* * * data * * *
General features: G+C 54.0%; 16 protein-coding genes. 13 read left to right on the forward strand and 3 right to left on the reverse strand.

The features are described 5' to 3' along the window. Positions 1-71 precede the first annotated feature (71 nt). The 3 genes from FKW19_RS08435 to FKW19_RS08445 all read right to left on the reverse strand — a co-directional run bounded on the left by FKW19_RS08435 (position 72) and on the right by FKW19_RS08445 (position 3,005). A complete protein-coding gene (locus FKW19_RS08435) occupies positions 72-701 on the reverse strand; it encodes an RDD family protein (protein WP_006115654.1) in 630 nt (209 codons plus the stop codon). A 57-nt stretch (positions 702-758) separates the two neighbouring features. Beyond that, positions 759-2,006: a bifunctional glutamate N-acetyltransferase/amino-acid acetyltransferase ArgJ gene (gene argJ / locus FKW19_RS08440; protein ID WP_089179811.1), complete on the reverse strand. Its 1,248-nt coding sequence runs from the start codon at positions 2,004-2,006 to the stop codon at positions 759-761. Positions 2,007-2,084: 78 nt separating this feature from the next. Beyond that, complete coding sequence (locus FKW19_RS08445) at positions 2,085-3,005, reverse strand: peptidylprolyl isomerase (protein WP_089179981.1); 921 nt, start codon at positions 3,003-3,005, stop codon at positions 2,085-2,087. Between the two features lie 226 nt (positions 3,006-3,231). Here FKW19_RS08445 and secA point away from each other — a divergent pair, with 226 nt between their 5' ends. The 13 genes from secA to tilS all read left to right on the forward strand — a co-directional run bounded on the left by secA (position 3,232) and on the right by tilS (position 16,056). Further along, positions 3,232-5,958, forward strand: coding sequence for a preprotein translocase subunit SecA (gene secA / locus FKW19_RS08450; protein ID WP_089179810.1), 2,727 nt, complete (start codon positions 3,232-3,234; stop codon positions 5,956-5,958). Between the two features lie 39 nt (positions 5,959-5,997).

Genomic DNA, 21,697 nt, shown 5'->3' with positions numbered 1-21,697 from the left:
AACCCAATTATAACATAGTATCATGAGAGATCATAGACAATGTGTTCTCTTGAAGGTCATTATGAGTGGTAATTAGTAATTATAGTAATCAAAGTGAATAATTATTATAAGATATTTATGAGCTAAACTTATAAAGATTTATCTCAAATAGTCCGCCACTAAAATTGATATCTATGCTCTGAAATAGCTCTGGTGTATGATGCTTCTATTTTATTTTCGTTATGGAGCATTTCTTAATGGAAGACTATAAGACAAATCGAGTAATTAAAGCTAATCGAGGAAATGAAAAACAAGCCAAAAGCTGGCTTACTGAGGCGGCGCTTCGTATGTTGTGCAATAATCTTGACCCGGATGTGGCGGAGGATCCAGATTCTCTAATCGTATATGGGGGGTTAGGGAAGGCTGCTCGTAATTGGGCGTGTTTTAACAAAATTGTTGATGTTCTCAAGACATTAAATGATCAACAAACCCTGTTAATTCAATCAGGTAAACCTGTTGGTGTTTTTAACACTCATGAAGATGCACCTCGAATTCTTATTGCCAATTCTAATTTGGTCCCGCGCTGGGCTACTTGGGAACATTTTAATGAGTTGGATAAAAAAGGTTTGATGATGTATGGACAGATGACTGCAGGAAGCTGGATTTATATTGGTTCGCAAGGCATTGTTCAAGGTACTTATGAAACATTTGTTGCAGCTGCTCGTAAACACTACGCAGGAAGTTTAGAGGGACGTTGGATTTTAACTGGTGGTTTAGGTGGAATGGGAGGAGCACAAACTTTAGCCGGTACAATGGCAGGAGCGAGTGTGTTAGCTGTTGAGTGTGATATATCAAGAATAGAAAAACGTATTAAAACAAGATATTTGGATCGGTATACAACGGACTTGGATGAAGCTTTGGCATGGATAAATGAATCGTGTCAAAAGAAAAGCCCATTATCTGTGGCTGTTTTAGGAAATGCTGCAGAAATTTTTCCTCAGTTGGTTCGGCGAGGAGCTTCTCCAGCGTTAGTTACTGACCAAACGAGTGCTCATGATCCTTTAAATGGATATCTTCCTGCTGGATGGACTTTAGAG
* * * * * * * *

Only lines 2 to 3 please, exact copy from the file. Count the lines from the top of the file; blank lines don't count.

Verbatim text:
The features are described 5' to 3' along the window. Positions 1-71 precede the first annotated feature (71 nt). The 3 genes from FKW19_RS08435 to FKW19_RS08445 all read right to left on the reverse strand — a co-directional run bounded on the left by FKW19_RS08435 (position 72) and on the right by FKW19_RS08445 (position 3,005). A complete protein-coding gene (locus FKW19_RS08435) occupies positions 72-701 on the reverse strand; it encodes an RDD family protein (protein WP_006115654.1) in 630 nt (209 codons plus the stop codon). A 57-nt stretch (positions 702-758) separates the two neighbouring features. Beyond that, positions 759-2,006: a bifunctional glutamate N-acetyltransferase/amino-acid acetyltransferase ArgJ gene (gene argJ / locus FKW19_RS08440; protein ID WP_089179811.1), complete on the reverse strand. Its 1,248-nt coding sequence runs from the start codon at positions 2,004-2,006 to the stop codon at positions 759-761. Positions 2,007-2,084: 78 nt separating this feature from the next. Beyond that, complete coding sequence (locus FKW19_RS08445) at positions 2,085-3,005, reverse strand: peptidylprolyl isomerase (protein WP_089179981.1); 921 nt, start codon at positions 3,003-3,005, stop codon at positions 2,085-2,087. Between the two features lie 226 nt (positions 3,006-3,231). Here FKW19_RS08445 and secA point away from each other — a divergent pair, with 226 nt between their 5' ends. The 13 genes from secA to tilS all read left to right on the forward strand — a co-directional run bounded on the left by secA (position 3,232) and on the right by tilS (position 16,056). Further along, positions 3,232-5,958, forward strand: coding sequence for a preprotein translocase subunit SecA (gene secA / locus FKW19_RS08450; protein ID WP_089179810.1), 2,727 nt, complete (start codon positions 3,232-3,234; stop codon positions 5,956-5,958). Between the two features lie 39 nt (positions 5,959-5,997).

Genomic DNA, 21,697 nt, shown 5'->3' with positions numbered 1-21,697 from the left: